Drama Club Takes Adams to Narnia

Nearly 350 people filled the seats of the John Adams auditorium to see the drama clubs winter production of The Lion, the Witch, and the Wardrobe, making it one of the largest turnouts in recent history. I can see why, too. The big name appeal of the show and the shiny set was sure to allure anyone who happened to peek their heads in before the show. 

To be honest, the bar was set kinda low for this one. Our drama club has had a rocky past when it has come to the quality of our productions. But I can confidently say that they exceeded my expectations. I have definitely seen far worse. For a high school play it was great. 

The show really shined in the first act. The auditoriums new LED light system perfectly complemented Katelynn Elliott extensive set to create a winter look that astounded the audience. It seemed to lose a bit of its magic in the second act, however. Some scene changes dragged a bit too long, occasionally feeling pointless once the curtain opened (I’m looking at you, Tumnus’ destroyed house. You could have stayed offstage). The music did a fine job filling the dead space, but that minute without action can really lose an audience’s attention. 

Even though the wording in the script itself was terrible (I don’t think any actors would protest to that), the show was easy to understand thanks to outstanding performances from a few key actors. Kudos are definitely in order for the dynamic duo, The White Witch (Adonnika West) and her Dwarf (Ele Anderson). I got hyped every time I saw those two enter the stage purely for the clear facial expression from West. I really believed that the Dwarf was willing to follow her to the ends of the battlefield. Additionally, the chemistry between the Beavers, (Joyce Nickelson as Mrs. Beaver and Hannah Tobias as Mr. Beaver) was genuinely adorable. Even when the attention was not on them, they stayed in character with small pecs on the cheeks or tender embraces. Staying in character, especially during climactic scenes, can almost instantly make a character believable. Nickelson was one of the biggest surprises for me.

There is nothing I want more from a show than believability, and a few members of the cast really delivered on that. I felt a clear sibling dynamic from the main four, especially Peter (Tim Hartzer) and Edmund (Mag Blanchard). Susan (Megan Swanson) was giving me strong big sister vibes that I was really loving and Lucy (Hannah Steffen) was just adorable. I do wish I could have seen a little more feeling from Steffen especially during the more dramatic moments. She felt as if she had not quite connected to Lucy quite yet, which is common for new actors. The character had a lot to play with emotion-wise and I just didn’t get to see that emotional arc I know was there. However I understand that this was an extremely hard roll to make your stage debut in and Steffen handled it great. She has great potential and I can’t wait to see what she does next.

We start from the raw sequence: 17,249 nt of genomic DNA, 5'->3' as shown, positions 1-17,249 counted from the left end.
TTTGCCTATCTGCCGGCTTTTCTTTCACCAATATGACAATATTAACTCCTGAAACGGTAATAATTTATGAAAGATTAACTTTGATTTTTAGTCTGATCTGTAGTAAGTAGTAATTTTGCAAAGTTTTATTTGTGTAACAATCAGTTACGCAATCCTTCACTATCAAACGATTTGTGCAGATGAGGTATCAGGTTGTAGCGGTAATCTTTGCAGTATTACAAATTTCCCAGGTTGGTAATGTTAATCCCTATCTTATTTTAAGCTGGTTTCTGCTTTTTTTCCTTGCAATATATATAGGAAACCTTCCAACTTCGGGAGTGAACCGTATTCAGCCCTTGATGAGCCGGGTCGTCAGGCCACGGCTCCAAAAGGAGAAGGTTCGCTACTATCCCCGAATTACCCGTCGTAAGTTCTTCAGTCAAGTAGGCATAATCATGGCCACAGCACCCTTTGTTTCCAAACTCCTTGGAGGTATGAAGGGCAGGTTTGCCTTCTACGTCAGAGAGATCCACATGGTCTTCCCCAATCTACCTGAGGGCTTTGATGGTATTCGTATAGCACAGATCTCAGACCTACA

I felt a similar feeling about Aslan (Jelani Cotton). Another extremely difficult roll seeing as he had to play Jesus*, so I completely understand the struggle. Like before, I would have loved to see more heightened emotions during the dramatic (SPOILERS) death scene and eventual resurrection, especially seeing as this was not his first time on stage. Unlike Lucy though, the character has less to work with. Aslan was written very static with little change in 

A common mistake with many members of the company was a lack of cheating out.** I saw a lot of actor’s sides, which becomes a huge problem with characters without mics. If your voice isn’t facing the audience we cannot hear you, and we REALLY want to! Many of my issues in the production simply come from working with newer actors, which is perfectly fine! This is exactly what high-school theater is for. Something you may not have known was that director (Lillie Rozycki) has never directed a show before. If I had not known that beforehand, that would have been an easy thing to miss. The staging was very fluid and natural looking. Perhaps there may have been a bit too much movement during monologues, but that was such a minor part of the show, it didn’t take much away from the performance.

I noticed a lot of growth from our more seasoned actors, particularly from Mag Blanchard. He is definitely learning to control his movements and harness his naturally large personality, using it to add a comical, childlike feel to the character. This contrasted perfectly with a very mature disposition from Tim Hartzer that I had never seen from him previously. 

Overall, the show was really good. Many of my critiques could be attributed to the number of new actors on the stage. With a little bit of practice and maybe a few classes, Adams drama club could have a professional level company. Lion the Witch and the Wardrobe did an astounding job spotlighting all different facets of theater. From the lighting, to the sets, to the amazing costumes. This reporter was very impressed. 


*for those of you who don’t know, Aslan is literally a direct allegory for Jesus. 

**Cheating out is making sure you are always facing the audience so they can see your face.